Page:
Every few years (or whenever the need arises), we engage in a loathsome activity that is about as pleasurable as getting a root canal at the dentist.
It’s called updating our résumé.
So why is this process so painful?
My theory is that there are two answers to this question. Firstly, we were taught not to boast about ourselves. And secondly, most people don’t keep track of what they’ve done, so when the time comes to sit down to write, we end up racking our brains while trying to remember what it was exactly that we did in the past few years.
So let’s talk turkey about these two forces at work that seem to thwart our ability to keep our credentials current and brushed up.
Our parents told us that we should not boast about ourselves, but I would argue that in an application situation, the employer is a blank screen. They know nothing about you, and your résumé is the tool to help start drawing the lines and filling in the details of what exactly you bring to the picture.
Instead of boasting, you need to take ownership of how your contributions mattered to previous employers. Everyone has value. You just need to wrap your arms (and mind) around what it is that you did previously that made a difference to the company. If you take this approach, and understand that employers simply want to know what you can do and how you’ve helped previous companies, that will help them make a better guess on what you might do for them.
So it’s not boasting. What you need to do is think about how you can help an employer by telling stories about how you helped previous companies in the past. It’s that simple.
Now, let’s talk about the “racking of the brain” part of the equation.
It’s tough to go back and scour through old files to try and find information on what you’ve done in the past few years. Many of us will admit that we haven’t done a very good job of keeping track of these things.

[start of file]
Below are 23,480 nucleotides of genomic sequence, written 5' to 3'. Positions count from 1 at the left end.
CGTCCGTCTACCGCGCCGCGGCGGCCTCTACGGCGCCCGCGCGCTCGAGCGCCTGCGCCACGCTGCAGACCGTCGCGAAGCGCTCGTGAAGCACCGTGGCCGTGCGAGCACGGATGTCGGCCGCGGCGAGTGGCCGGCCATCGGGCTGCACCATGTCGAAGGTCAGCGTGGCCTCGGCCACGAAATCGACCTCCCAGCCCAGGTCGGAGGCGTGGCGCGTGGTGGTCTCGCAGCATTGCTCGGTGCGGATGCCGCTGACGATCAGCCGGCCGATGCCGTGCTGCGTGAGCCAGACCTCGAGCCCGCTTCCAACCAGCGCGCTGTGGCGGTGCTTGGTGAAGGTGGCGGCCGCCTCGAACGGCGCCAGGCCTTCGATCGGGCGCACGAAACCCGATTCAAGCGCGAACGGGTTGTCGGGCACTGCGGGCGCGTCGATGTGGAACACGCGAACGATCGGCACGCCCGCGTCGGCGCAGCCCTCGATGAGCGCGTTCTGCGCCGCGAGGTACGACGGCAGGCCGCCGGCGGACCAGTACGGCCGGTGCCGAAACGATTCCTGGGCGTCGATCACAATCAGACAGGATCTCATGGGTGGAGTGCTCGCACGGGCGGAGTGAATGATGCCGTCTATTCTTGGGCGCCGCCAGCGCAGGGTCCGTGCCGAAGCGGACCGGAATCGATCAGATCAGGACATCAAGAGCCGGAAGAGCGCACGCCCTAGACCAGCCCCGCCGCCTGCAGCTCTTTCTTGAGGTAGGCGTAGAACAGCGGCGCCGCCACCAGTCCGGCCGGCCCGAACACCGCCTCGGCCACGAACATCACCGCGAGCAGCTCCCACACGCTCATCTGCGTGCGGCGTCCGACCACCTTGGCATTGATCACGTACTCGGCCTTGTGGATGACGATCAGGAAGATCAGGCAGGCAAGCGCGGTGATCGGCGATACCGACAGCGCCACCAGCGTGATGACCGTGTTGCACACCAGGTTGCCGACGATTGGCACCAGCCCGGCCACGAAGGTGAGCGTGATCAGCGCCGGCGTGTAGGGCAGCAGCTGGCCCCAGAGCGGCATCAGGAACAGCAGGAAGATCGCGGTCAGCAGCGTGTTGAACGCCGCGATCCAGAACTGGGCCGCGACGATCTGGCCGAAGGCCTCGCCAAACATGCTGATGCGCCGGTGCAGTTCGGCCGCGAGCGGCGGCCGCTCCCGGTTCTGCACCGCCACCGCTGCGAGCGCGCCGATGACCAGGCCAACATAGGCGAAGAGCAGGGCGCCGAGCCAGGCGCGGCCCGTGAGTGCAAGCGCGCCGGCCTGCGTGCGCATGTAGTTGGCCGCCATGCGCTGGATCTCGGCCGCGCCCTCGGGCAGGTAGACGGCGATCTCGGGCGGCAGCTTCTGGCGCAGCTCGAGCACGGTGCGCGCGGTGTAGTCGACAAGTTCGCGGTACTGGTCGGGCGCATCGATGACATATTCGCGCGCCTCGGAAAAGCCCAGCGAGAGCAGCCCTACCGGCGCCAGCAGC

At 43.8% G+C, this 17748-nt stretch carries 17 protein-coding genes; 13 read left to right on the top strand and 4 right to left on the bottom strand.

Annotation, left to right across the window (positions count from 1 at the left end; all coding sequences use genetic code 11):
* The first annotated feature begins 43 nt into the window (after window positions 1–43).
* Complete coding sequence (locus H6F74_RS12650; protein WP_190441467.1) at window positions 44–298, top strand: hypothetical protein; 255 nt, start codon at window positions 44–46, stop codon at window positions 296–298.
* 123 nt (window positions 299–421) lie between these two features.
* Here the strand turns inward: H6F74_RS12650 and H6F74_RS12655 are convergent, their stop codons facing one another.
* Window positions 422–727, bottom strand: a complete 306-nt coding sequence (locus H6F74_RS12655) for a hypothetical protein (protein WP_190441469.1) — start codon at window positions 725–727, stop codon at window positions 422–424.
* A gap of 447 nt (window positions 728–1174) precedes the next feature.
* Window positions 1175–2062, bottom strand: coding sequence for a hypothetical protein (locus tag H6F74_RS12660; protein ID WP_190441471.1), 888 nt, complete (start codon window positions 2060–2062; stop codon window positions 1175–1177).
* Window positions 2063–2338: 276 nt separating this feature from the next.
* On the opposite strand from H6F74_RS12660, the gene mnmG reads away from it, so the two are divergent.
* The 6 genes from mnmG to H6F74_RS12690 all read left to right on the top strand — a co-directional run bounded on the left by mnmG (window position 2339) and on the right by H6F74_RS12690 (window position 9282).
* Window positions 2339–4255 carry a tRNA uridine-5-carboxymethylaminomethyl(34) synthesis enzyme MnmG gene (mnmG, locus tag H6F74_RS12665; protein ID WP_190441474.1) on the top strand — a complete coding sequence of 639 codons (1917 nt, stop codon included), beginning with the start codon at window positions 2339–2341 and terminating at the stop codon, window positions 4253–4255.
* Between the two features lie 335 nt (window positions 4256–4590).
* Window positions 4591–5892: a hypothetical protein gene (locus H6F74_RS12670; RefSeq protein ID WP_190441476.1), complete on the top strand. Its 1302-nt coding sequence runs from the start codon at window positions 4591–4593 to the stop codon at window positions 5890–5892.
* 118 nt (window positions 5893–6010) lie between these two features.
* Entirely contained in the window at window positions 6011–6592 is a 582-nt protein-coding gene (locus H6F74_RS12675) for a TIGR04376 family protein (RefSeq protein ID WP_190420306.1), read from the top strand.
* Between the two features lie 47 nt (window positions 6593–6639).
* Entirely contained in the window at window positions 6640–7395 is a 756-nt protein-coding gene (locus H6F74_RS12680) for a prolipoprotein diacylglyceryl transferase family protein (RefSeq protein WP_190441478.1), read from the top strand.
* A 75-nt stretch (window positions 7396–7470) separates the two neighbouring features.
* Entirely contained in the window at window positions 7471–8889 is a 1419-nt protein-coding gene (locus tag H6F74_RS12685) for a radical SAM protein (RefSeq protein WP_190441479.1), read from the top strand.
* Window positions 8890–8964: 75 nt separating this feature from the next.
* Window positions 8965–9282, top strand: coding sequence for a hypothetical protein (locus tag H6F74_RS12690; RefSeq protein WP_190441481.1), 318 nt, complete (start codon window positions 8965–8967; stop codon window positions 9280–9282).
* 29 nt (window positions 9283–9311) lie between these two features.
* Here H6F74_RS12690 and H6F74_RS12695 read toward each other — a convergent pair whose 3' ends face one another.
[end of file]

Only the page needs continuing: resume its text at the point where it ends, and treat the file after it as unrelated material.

Start a career management file. In this file, you’ll toss the following into it as you go along in your work:
Right now, this might seem like a pretty tall order to follow, but look at this from the long-term perspective. Wouldn’t having a file containing all of this information be very gratifying to refer to when you actually do sit down to update your résumé? All the quantifiable information is contained within, plus numerous reminders of your progress to date.
- Performance reviews
- Staff reports
- Plan of Work
- Company reports
- Copies of registration forms for conferences / trainings you have attended
- Industry certifications you’ve earned
- Industry membership registrations
- Any news items that pertain to your work
- Any company annual reports
- Any other metrics that you can develop that show how you met performance to goal
- Any kudos letters you have gotten from coworkers, bosses, colleagues, customers, or industry peers
You can put aside the aspirin and actually look forward to reviewing your accomplishments, and ultimately realize how far you have come versus dealing with frustration of fading and vague memories.
So take the fear and loathing out of updating your career documents. Look forward to it as a way to document/showcase your career progression. If you can turn the corner on how you feel about your résumé and see it as a career roadmap rather than a distasteful activity, you’ll feel more empowered about your future.
Dawn Rasmussen, CMP, is the president of Portland, Ore.-based Pathfinder Writing and Careers, which specializes in mid- to upper-management résumés. She is an active volunteer in her community and donates her time teaching a résumé writing class at the Oregon Employment Department every week to help empower unemployed professionals and workers.